A long pause in the Hawkwood blogosphere, since the last post, over a month ago. Things are moving slowly: the dark still of midwinter has been underscored by the recent deep frosts and down duvets of snow. Steadily, we have got on with the important-but-not-urgent winter tasks: mulching the Entrance Field; digging to extend the Old Kitchen Garden; building raised beds in the glasshouse; and raising the “Alpine Terrace” on the West Bank. There have been some brilliant crisp days, and some biting Siberian winds, enjoyed and endured by all the stalwarts here.
The seed ordering, like the other Yule customs, has come and long gone, and not for the first time so much of the joy was in the anticipation. Desperately trying to finalise the orders by the end of the New Year hangover week, I realised I wasn’t exactly living the dream of drawn cosy nights by the fire, sloe gin and time in hand, savouring next year’s bounty. Maybe this year.
On the produce front, the salad is at impasse, and our homegrown winter stores boast “only” our vital garlic, after the great squash clear out. Rots began to set in before Christmas, and by the New Year it was obvious we had to cut our losses: box scheme members enjoyed what I’d hoped we could drip-feed into the stalls into spring. This squash storage puzzle was one I resolved to get solved at the Organic Producers’ Conference in Birmingham this week.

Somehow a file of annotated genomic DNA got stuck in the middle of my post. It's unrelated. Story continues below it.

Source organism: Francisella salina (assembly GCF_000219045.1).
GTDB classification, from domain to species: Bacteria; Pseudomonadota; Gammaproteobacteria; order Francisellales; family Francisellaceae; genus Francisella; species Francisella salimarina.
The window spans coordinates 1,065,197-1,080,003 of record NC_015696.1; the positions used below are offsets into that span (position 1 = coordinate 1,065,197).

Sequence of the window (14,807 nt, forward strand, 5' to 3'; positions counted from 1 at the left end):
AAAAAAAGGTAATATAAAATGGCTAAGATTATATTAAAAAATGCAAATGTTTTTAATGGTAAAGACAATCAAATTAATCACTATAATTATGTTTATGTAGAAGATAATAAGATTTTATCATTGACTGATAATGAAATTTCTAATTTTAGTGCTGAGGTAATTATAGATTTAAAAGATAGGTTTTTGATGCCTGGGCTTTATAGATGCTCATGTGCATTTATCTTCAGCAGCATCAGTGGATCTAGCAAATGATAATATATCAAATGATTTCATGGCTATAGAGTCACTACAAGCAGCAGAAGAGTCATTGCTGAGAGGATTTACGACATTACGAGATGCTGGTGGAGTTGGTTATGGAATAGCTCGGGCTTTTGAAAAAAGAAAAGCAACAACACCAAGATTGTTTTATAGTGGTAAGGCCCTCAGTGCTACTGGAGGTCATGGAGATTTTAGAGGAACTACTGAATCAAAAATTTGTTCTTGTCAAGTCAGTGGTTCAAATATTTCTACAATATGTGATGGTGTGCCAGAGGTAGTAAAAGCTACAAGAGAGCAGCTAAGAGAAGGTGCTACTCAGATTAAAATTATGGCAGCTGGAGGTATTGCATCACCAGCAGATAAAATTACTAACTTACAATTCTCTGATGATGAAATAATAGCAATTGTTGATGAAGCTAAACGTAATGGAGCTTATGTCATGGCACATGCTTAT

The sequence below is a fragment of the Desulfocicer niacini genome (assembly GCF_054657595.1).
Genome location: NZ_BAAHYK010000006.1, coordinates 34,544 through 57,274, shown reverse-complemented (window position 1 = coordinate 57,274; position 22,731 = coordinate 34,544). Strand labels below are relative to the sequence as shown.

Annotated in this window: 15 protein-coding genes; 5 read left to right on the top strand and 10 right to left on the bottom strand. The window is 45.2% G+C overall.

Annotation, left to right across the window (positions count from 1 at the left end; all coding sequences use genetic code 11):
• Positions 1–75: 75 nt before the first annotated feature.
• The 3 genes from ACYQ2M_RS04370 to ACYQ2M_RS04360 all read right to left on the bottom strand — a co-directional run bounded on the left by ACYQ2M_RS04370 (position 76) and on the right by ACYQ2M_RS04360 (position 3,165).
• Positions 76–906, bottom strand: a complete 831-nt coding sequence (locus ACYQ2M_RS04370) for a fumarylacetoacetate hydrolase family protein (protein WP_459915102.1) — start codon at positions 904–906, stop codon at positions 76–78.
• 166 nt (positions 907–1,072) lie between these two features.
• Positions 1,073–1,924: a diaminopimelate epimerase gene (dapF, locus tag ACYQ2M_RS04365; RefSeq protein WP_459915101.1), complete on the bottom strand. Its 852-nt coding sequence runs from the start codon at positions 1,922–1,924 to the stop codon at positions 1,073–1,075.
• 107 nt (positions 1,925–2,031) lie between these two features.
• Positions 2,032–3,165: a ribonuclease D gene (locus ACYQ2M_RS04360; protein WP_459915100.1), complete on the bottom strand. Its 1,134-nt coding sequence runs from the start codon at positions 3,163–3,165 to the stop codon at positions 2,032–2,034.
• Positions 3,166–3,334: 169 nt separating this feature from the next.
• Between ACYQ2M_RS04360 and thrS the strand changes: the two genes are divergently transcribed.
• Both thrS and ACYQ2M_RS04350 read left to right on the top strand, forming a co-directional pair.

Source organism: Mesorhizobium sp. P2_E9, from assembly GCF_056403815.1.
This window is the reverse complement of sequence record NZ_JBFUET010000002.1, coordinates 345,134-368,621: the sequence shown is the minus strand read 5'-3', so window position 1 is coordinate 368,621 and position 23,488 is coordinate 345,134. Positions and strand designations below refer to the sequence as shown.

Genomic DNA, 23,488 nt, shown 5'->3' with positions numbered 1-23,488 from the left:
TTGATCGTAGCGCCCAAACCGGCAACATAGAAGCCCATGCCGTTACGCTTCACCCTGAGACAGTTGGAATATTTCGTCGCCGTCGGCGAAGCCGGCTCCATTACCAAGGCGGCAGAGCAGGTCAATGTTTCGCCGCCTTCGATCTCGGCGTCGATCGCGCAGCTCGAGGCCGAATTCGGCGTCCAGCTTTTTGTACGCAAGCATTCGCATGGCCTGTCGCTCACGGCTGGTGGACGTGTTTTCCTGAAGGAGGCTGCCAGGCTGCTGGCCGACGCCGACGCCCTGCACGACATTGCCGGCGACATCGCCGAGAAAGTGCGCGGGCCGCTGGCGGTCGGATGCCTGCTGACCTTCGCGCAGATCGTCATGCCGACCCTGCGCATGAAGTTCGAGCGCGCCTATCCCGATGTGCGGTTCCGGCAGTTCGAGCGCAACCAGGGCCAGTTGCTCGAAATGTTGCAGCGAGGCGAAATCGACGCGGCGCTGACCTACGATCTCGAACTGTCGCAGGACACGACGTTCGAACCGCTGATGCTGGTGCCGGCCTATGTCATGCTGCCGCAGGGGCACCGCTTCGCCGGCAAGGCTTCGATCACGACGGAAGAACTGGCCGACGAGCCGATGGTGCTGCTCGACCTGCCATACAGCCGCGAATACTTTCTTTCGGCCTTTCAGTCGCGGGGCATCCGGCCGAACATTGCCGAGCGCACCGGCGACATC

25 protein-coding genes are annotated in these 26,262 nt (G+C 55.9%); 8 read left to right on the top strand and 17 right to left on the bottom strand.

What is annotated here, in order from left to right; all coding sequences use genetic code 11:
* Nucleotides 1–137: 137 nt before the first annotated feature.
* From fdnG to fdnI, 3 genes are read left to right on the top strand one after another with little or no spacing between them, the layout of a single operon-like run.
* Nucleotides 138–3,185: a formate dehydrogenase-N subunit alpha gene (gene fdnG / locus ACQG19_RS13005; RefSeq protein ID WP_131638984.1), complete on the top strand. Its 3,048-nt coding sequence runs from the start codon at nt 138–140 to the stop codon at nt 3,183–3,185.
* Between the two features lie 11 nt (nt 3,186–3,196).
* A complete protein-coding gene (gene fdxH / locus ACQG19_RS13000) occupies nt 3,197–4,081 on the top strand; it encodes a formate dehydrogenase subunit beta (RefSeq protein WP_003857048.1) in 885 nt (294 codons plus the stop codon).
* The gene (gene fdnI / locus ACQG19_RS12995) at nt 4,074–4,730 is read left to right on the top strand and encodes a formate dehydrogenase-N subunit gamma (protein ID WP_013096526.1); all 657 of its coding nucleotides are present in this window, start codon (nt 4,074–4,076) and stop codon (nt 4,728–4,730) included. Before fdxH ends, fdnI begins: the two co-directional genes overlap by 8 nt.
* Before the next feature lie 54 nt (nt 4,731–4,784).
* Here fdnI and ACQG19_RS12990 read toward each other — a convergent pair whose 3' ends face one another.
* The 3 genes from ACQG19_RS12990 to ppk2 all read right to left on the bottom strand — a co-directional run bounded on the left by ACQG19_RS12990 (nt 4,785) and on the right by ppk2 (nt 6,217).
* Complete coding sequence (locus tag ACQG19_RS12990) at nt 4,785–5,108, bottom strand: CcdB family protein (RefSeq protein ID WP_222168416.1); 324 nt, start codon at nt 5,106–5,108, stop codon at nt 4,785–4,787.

Here, 200 producers, researchers and campaigners huddled into Aston University. As snow fell thick outside, we shared the pain of 2012’s weather extremes, and the hopes for agro-ecological futures. The bio-crisis seems to loom ever closer to home, making the task of building resilient food systems appear ever more urgent, and too slow. If it wasn’t for the commonwealth of wisdom and compassion you find in these sorts of gatherings, things would look utterly desperate.
Days of exploring seed saving, tool innovations and the emergence of Via Campesina UK; nights of too much organic ale and arguments about endive. In the wee hours, a white fluffy fracas ensued, involving the OrganicLea delegates, the Irish growers and the Soil Association girls. If I can’t throw snowballs I don’t want to be part of your revolution, as Emma almost said.
As for the squash question, I got a few pointers. The answer ,though, is howling in the arctic wind, only to be revealed this time next year. In the meantime, the rhubarb is up: the anticipation of a glorious growing season. Today, the forest’s woodpeckers competed with Huf’s jack hammer to provide the drum roll…